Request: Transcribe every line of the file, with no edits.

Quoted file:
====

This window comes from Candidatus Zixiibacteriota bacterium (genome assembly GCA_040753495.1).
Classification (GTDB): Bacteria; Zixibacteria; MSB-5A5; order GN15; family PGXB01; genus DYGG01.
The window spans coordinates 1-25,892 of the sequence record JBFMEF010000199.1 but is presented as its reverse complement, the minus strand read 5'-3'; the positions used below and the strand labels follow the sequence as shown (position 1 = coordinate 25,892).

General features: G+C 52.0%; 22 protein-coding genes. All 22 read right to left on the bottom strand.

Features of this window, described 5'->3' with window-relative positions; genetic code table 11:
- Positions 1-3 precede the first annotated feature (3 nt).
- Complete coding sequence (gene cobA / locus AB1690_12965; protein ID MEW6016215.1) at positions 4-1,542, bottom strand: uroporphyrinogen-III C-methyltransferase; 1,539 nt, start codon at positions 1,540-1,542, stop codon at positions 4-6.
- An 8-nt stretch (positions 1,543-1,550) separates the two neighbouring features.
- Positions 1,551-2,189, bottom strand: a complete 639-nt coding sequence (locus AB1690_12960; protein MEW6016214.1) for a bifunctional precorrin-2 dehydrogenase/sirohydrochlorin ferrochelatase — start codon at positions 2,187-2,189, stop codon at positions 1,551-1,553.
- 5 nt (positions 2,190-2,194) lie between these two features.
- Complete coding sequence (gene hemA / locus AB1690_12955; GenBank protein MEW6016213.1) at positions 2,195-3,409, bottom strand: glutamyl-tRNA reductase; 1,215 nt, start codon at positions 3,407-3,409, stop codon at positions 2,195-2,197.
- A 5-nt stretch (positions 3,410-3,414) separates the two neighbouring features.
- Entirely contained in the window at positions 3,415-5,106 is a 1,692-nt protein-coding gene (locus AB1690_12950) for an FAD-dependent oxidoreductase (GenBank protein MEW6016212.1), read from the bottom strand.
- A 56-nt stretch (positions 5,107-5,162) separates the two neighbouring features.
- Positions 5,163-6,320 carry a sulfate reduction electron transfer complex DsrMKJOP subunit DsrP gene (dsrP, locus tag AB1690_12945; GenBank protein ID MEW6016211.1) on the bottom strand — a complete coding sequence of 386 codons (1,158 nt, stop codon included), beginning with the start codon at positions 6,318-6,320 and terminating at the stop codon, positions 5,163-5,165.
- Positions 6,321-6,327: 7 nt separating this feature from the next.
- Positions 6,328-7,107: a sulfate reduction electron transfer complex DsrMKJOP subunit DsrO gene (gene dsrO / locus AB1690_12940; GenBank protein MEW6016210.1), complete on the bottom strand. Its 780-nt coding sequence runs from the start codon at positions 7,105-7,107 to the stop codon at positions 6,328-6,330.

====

This window comes from Candidatus Zixiibacteriota bacterium (genome assembly GCA_040753495.1).
Classification (GTDB): Bacteria; Zixibacteria; MSB-5A5; order GN15; family PGXB01; genus DYGG01.
The window spans coordinates 1-25,892 of the sequence record JBFMEF010000199.1 but is presented as its reverse complement, the minus strand read 5'-3'; the positions used below and the strand labels follow the sequence as shown (position 1 = coordinate 25,892).

General features: G+C 52.0%; 22 protein-coding genes. All 22 read right to left on the bottom strand.

Features of this window, described 5'->3' with window-relative positions; genetic code table 11:
- Positions 1-3 precede the first annotated feature (3 nt).
- Complete coding sequence (gene cobA / locus AB1690_12965; protein ID MEW6016215.1) at positions 4-1,542, bottom strand: uroporphyrinogen-III C-methyltransferase; 1,539 nt, start codon at positions 1,540-1,542, stop codon at positions 4-6.
- An 8-nt stretch (positions 1,543-1,550) separates the two neighbouring features.
- Positions 1,551-2,189, bottom strand: a complete 639-nt coding sequence (locus AB1690_12960; protein MEW6016214.1) for a bifunctional precorrin-2 dehydrogenase/sirohydrochlorin ferrochelatase — start codon at positions 2,187-2,189, stop codon at positions 1,551-1,553.
- 5 nt (positions 2,190-2,194) lie between these two features.
- Complete coding sequence (gene hemA / locus AB1690_12955; GenBank protein MEW6016213.1) at positions 2,195-3,409, bottom strand: glutamyl-tRNA reductase; 1,215 nt, start codon at positions 3,407-3,409, stop codon at positions 2,195-2,197.
- A 5-nt stretch (positions 3,410-3,414) separates the two neighbouring features.
- Entirely contained in the window at positions 3,415-5,106 is a 1,692-nt protein-coding gene (locus AB1690_12950) for an FAD-dependent oxidoreductase (GenBank protein MEW6016212.1), read from the bottom strand.
- A 56-nt stretch (positions 5,107-5,162) separates the two neighbouring features.
- Positions 5,163-6,320 carry a sulfate reduction electron transfer complex DsrMKJOP subunit DsrP gene (dsrP, locus tag AB1690_12945; GenBank protein ID MEW6016211.1) on the bottom strand — a complete coding sequence of 386 codons (1,158 nt, stop codon included), beginning with the start codon at positions 6,318-6,320 and terminating at the stop codon, positions 5,163-5,165.
- Positions 6,321-6,327: 7 nt separating this feature from the next.
- Positions 6,328-7,107: a sulfate reduction electron transfer complex DsrMKJOP subunit DsrO gene (gene dsrO / locus AB1690_12940; GenBank protein MEW6016210.1), complete on the bottom strand. Its 780-nt coding sequence runs from the start codon at positions 7,105-7,107 to the stop codon at positions 6,328-6,330.